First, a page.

I was recently watching one of my favorite TV shows, The Big Bang Theory, and I began to realize how much both comic books and gender roles are involved. For those who do not know, The Big Bang Theory is a comedy series about a group of friends composed of four nerdy and socially unaware guys and an aspiring actress who lives across the hall. The guys of the show are very knowledgeable about comic books and spend much of their free time at a local comic book store. Penny, on the other hand, knows nothing about comics and is interested in much more stereotypical “girlish” things that do not involve fighting and violence. This often creates conflicts on the show that are portrayed as comical and set up the episodes.
In two particular episodes, I noticed that gender roles are particularly stereotyped and used for satire. In one of these, Penny accompanies her friends to the comic book store for the first time. The show portrays this type of store as only available for men and somewhere that Penny should feel out of place. She wanders around not knowing anything about comics and has to ask for help from her male friends who are searching through the racks for something they do not already own. Penny is even objectified in a way when the other customers stare at her and the owner of the comic book store hits on her. This episode creates a dynamic that suggests that comic books are meant for males, not for females. You can watch a scene from this episode here.
In another episode of The Big Bang Theory, the group decides to dress up as the Justice League for a costume contest. They need a woman to dress as Wonder Woman, so Penny is assigned the role. Sheldon, one of the male characters, says to Penny that he thinks she probably feels uncomfortable in her outfit because she thinks it “makes her look fat”. This implies that this is a typical insecurity of women that can prevent them from dressing how they want, while her male friends can wear spandex without worrying. The outfit is very revealing and it would be understandable if she feels objectified, but the insecurity of her weight was assumed based on stereotypes. Click here to see a scene from this episode.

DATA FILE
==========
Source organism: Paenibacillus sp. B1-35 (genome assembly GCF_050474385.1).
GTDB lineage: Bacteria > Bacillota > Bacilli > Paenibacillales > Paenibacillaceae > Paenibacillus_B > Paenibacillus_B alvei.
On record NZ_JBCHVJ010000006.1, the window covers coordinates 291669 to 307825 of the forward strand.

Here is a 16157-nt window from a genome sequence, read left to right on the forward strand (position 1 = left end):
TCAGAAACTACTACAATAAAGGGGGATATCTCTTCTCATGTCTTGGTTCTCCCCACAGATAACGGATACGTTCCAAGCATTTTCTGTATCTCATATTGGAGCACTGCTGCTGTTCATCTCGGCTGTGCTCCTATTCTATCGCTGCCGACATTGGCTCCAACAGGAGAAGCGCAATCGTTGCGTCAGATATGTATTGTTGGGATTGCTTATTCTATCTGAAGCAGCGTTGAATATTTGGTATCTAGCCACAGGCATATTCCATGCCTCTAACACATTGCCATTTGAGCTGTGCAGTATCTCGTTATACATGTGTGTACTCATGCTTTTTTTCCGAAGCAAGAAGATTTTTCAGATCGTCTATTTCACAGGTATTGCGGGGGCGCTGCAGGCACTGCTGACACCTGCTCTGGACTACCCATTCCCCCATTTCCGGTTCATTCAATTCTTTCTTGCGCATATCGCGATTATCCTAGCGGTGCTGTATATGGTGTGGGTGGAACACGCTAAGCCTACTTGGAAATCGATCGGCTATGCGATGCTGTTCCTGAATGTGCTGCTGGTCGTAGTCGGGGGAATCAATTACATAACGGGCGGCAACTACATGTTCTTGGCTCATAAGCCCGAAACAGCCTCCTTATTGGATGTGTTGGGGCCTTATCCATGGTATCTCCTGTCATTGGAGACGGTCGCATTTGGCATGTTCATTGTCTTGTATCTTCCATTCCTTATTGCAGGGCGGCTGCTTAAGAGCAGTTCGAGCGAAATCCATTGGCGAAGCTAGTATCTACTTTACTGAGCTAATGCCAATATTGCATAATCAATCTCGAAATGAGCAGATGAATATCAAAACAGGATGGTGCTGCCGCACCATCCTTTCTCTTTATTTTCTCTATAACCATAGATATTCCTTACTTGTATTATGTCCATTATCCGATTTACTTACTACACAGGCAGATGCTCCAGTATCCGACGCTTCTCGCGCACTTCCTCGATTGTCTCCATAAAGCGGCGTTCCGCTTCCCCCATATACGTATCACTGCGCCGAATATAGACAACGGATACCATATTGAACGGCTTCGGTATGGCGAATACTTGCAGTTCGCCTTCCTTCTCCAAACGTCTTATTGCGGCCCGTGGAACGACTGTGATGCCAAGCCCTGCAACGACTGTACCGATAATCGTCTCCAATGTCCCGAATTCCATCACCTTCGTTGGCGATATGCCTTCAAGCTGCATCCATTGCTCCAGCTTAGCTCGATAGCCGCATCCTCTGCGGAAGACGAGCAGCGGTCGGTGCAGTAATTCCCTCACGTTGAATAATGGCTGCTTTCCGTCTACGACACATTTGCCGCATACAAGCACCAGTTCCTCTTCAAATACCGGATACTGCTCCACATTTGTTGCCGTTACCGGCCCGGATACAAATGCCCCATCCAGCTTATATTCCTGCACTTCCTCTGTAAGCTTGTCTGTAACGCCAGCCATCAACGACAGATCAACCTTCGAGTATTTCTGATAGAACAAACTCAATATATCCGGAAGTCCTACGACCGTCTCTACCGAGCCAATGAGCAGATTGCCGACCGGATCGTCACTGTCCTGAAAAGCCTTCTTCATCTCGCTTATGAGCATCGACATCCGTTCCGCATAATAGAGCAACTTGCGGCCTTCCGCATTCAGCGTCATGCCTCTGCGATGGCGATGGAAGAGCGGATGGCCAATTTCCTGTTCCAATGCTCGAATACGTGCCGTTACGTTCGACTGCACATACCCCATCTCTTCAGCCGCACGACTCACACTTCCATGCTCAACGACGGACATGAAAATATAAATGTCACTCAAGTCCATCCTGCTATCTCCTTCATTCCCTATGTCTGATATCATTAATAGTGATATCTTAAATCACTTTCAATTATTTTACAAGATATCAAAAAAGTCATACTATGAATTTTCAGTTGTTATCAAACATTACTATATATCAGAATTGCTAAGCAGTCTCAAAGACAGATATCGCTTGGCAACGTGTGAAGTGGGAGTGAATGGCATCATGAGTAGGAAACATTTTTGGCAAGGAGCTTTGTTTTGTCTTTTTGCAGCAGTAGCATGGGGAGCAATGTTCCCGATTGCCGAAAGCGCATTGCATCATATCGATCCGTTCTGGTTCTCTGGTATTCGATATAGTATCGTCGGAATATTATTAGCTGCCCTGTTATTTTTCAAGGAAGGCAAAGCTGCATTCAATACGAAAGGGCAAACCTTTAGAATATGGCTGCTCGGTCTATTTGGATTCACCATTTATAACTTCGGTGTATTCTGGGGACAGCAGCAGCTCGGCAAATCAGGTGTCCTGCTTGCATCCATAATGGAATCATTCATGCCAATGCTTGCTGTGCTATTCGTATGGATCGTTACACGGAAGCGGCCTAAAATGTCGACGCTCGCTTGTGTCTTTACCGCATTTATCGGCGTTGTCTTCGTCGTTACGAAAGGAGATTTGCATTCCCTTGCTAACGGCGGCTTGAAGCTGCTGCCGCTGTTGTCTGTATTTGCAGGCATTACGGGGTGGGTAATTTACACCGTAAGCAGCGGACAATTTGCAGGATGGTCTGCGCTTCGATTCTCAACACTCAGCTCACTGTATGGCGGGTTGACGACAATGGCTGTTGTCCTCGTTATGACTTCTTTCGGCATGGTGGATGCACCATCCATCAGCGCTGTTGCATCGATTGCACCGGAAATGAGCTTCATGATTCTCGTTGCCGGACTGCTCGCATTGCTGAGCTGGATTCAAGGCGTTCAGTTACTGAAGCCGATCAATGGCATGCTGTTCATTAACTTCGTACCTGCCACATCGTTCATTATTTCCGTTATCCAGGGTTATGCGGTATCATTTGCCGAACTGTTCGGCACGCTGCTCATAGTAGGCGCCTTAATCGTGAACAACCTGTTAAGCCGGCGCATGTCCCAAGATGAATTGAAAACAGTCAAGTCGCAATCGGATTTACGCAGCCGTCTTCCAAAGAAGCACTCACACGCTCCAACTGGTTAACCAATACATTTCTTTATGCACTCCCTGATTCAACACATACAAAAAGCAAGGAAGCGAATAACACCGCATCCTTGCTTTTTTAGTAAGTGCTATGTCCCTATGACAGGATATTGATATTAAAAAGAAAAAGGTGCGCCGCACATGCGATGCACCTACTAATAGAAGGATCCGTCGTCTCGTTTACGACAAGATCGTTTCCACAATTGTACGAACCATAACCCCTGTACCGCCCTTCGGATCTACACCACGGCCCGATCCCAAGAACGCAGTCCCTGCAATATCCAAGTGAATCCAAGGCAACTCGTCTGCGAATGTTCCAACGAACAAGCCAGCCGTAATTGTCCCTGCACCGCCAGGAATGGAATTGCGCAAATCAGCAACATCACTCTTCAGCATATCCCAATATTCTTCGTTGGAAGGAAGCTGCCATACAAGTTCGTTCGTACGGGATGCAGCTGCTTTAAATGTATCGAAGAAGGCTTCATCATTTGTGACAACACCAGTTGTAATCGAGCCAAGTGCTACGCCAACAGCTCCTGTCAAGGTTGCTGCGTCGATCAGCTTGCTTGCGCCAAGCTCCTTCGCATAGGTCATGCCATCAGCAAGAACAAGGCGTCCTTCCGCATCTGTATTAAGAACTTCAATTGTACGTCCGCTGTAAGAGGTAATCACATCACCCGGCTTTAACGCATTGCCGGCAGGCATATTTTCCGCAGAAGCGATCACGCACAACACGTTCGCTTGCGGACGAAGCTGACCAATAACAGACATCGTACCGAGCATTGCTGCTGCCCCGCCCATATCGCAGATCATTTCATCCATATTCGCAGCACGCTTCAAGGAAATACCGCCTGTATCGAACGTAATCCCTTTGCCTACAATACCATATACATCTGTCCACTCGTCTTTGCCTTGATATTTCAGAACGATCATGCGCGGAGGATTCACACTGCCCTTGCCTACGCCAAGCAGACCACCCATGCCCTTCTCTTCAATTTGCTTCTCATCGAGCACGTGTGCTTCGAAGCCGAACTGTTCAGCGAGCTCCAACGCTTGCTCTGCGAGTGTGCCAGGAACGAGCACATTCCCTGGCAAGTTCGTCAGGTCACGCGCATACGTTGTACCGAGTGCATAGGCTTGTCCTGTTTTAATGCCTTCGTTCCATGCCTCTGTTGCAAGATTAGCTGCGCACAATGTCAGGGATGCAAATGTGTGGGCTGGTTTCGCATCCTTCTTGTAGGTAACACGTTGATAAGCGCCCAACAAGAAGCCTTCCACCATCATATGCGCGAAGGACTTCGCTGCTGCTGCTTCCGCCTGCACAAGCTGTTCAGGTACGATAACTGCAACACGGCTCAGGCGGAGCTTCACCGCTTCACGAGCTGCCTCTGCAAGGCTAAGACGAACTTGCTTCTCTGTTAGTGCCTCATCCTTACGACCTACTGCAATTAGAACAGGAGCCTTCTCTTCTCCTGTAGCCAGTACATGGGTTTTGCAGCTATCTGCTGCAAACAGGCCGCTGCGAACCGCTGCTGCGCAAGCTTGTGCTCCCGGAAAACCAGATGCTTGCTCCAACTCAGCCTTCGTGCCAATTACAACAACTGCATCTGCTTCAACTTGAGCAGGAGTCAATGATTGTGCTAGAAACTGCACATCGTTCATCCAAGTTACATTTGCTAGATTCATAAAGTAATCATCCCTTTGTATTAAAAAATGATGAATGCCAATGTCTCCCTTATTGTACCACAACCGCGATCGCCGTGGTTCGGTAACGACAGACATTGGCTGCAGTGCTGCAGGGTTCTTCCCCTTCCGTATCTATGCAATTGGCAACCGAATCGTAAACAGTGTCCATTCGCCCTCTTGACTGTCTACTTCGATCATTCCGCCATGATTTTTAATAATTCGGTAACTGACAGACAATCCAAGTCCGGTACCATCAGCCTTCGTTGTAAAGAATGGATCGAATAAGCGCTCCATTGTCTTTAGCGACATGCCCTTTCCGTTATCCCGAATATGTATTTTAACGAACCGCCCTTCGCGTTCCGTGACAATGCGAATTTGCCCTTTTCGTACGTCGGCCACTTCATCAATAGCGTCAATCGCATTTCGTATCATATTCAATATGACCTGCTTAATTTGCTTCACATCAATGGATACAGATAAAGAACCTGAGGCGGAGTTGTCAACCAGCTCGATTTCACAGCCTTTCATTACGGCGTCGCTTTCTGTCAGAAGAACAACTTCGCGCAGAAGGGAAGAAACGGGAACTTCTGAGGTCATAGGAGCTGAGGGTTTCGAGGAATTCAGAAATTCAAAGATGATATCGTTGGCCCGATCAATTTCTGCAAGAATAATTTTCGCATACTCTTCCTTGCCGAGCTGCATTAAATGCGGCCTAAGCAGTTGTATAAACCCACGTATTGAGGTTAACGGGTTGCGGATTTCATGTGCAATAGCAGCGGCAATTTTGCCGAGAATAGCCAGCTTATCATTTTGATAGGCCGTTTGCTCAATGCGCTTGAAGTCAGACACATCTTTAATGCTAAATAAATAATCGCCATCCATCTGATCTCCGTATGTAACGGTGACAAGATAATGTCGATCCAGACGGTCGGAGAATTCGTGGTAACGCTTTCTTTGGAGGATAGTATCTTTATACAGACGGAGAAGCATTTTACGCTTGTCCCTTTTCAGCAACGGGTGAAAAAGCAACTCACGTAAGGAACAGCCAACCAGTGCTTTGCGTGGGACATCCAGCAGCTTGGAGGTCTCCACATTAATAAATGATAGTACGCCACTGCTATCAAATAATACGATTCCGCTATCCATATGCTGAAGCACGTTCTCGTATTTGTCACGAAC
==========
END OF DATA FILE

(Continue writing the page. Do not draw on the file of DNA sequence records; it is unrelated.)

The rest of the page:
When watching these episodes through the lens of this class, I came to notice that the portrayals of gender roles are somewhat stereotyped. I am a female and had never been in a comic book before this class, but I would not assume that all females do not go to comic book stores. I also think it is unfair to give women the portrayal of being insecure about their bodies and always concerned with their looks. It takes away from the heroic actions that characters like Wonder Woman represent. The show is done with the goal of comedy, but it seems that it is sometimes at the expense of realistic gender roles.